Income is from subscriptions, donations and special events, e.g. fundraising concerts. All work is voluntary; allowing total impartiality. Membership is open to anyone, and they range from young people to pensioners, there are over 1.1 million members in 150 countries.

Anyone with professional ability can also help in AI specialist groups, including legal teams, healthcare, social work, ex-police/military personnel, multi-lingual journalists etc. AI does support work such as attending trials, translating legal documents, medically examining victims of torture and compiling reports for circulation to the media. If you have access to a PC you can join in their email campaigns.

Amnesty's campaigns WORK. In over 40 cases the abuses have stopped. This is over 40, individuals being abused; many cases concern entire ethnic or religious sub-groups. AI doesn't claim all the credit; citing accumulating social change, economic pressure and other campaigning groups as alternative reasons. Whether pressure would ever have been brought to bear to the same extent without AI is unlikely. They are perhaps too modest. In 1977 AI won the Nobel Peace Prize and in 1978 the UN Human Rights Prize.

AI's great strength is a global sense of justice, transcending language and culture, with an impartial stance viewing all humanity as equal.

Several criticisms of AI stem from misunderstandings; e.g. the complaint that AI wants "criminals" released! They do, where such "crimes" include religious practice declared illegal by an invading army (such as Chinese martial law in Tibet).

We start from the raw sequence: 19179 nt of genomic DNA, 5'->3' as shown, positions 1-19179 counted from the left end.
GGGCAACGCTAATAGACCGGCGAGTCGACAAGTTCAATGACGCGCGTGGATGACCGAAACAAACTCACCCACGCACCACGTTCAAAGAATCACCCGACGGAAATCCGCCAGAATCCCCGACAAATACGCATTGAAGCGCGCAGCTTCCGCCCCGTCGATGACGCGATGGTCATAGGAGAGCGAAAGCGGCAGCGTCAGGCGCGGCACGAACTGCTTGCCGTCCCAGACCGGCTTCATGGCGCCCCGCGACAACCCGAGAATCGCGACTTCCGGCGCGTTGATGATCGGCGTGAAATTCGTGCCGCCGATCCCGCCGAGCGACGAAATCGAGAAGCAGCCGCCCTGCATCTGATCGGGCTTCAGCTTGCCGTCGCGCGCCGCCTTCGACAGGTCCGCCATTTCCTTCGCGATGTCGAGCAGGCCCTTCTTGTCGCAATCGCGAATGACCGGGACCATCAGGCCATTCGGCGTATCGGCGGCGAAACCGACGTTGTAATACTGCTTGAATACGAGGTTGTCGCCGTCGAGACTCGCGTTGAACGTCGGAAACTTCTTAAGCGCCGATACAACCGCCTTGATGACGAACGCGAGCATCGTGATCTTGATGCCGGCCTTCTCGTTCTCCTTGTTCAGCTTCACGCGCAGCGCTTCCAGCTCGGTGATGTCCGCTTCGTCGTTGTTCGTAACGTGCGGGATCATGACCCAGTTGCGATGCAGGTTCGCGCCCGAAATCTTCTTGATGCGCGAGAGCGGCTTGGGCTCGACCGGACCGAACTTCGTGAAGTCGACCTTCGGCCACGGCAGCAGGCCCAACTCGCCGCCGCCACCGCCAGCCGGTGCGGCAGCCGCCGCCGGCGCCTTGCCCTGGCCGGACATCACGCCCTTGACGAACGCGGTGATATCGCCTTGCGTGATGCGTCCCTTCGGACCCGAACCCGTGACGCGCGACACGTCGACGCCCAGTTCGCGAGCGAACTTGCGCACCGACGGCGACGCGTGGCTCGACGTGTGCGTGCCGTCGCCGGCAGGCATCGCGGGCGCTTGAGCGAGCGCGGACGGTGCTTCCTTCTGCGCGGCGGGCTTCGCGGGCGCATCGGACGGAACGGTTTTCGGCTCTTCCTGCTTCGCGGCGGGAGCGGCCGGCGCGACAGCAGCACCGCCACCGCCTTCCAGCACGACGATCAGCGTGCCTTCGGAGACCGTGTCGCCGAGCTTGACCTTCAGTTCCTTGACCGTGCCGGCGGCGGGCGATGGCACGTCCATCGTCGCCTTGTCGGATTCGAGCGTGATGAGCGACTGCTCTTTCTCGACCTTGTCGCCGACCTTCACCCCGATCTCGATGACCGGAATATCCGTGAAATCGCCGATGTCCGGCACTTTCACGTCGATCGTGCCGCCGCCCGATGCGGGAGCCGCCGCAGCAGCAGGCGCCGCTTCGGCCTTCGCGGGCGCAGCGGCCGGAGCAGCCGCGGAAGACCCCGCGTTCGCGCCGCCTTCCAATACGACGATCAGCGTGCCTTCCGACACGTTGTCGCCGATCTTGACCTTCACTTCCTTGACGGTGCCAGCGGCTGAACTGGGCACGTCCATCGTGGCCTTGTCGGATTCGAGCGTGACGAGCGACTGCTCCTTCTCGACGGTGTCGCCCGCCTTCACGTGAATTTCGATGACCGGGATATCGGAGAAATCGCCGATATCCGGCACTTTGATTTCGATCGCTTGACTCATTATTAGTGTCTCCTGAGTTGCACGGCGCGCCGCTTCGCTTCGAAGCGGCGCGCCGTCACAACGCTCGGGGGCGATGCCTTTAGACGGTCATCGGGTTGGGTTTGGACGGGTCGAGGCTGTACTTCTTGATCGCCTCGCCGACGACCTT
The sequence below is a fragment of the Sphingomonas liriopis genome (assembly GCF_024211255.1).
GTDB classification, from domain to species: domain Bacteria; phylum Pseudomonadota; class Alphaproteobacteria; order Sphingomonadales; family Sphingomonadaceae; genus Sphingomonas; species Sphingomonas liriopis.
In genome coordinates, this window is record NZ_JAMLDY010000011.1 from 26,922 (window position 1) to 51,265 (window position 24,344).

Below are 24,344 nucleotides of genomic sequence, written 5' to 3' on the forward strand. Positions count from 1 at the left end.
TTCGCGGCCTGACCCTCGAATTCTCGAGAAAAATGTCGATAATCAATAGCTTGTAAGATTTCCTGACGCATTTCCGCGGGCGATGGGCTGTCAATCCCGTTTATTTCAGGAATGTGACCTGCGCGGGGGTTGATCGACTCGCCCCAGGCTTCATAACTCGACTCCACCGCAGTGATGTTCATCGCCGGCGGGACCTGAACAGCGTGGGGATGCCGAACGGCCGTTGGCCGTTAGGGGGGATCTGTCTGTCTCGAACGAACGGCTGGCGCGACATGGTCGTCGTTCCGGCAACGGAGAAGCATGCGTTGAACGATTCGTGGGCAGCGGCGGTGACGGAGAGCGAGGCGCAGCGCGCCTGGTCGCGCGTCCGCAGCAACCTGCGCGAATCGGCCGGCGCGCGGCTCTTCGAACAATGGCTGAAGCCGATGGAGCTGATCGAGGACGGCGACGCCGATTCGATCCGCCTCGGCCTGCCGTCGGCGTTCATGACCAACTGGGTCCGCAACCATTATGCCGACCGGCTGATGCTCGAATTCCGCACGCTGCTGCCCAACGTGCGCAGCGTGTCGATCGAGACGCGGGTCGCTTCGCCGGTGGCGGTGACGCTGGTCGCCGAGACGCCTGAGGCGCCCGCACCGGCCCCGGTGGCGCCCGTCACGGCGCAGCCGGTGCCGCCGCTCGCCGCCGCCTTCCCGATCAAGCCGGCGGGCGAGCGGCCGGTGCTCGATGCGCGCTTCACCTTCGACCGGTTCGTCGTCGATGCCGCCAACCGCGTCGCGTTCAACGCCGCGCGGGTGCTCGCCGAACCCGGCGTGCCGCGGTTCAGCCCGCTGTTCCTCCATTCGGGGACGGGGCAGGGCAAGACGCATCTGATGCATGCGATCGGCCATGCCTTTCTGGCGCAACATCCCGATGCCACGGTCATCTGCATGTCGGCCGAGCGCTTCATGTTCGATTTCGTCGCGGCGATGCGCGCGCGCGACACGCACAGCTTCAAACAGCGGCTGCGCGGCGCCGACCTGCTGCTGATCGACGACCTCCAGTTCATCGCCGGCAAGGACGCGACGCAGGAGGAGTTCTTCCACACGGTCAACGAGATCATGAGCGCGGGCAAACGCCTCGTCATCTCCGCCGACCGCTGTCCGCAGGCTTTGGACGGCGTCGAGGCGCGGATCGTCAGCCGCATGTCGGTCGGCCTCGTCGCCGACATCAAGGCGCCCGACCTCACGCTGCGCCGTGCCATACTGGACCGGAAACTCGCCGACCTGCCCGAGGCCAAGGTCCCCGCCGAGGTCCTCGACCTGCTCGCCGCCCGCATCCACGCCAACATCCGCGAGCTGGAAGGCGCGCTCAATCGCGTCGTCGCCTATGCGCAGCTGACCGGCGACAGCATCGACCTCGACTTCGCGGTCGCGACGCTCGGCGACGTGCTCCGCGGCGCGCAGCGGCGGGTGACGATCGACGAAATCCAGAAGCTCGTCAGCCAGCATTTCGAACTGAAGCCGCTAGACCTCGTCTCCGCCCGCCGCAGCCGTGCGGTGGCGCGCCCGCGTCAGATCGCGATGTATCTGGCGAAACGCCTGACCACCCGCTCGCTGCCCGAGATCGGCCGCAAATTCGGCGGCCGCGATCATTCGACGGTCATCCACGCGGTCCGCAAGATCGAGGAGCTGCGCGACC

Laws create criminals.

Despots make new laws to their own ends.

AI decries crime and does NOT campaign for anyone justly convicted of a crime outside the remit of AI. They do insist laws comply with recognised human rights.

Criticism from the UK, is that as HM Govt. claims it does a lot to counter injustice in the Third World; "we" don't need AI. Despite the stereotypical image of be-medalled Banana Republic tyrants having their opponents "silenced", it's a whole world problem. Amnesty has successfully campaigned against abuses in America, France, Germany and the UK. The illegal British interrogation of suspected Sinn Fein members was scrutinised by AI; those arrested often had connection with neither Sinn Fein (a legal political party) nor the IRA.

Our Govt doesn't do as much as they'd like us to believe. There's a big world market for "interrogation" equipment, and the UK exports armaments, all under Government licence. Any human rights sanctions against weapons customers may lose orders. When questioned about the Govt's attitude to Chinese abuses in Tibet, my local MP at the time said

"There are many cases of oppression and attacks on human rights in the world. We cannot try to deal with them all."